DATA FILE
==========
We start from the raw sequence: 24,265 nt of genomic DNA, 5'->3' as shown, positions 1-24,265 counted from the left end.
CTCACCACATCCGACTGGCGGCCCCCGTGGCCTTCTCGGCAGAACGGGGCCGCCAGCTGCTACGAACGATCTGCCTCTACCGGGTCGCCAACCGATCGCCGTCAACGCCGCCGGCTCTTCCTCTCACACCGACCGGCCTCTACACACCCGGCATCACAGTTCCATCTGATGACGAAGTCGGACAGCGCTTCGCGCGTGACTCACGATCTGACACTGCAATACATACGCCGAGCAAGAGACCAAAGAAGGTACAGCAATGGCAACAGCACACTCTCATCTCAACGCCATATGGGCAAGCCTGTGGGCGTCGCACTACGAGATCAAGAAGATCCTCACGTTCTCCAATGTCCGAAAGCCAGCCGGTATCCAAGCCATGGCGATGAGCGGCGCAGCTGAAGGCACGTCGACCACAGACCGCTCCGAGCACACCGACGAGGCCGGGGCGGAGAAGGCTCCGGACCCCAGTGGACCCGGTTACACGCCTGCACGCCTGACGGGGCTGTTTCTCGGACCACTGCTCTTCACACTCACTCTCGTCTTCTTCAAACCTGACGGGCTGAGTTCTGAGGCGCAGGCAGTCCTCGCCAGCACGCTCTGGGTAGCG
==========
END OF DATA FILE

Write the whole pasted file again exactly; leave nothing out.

We start from the raw sequence: 24,265 nt of genomic DNA, 5'->3' as shown, positions 1-24,265 counted from the left end.
CTCACCACATCCGACTGGCGGCCCCCGTGGCCTTCTCGGCAGAACGGGGCCGCCAGCTGCTACGAACGATCTGCCTCTACCGGGTCGCCAACCGATCGCCGTCAACGCCGCCGGCTCTTCCTCTCACACCGACCGGCCTCTACACACCCGGCATCACAGTTCCATCTGATGACGAAGTCGGACAGCGCTTCGCGCGTGACTCACGATCTGACACTGCAATACATACGCCGAGCAAGAGACCAAAGAAGGTACAGCAATGGCAACAGCACACTCTCATCTCAACGCCATATGGGCAAGCCTGTGGGCGTCGCACTACGAGATCAAGAAGATCCTCACGTTCTCCAATGTCCGAAAGCCAGCCGGTATCCAAGCCATGGCGATGAGCGGCGCAGCTGAAGGCACGTCGACCACAGACCGCTCCGAGCACACCGACGAGGCCGGGGCGGAGAAGGCTCCGGACCCCAGTGGACCCGGTTACACGCCTGCACGCCTGACGGGGCTGTTTCTCGGACCACTGCTCTTCACACTCACTCTCGTCTTCTTCAAACCTGACGGGCTGAGTTCTGAGGCGCAGGCAGTCCTCGCCAGCACGCTCTGGGTAGCG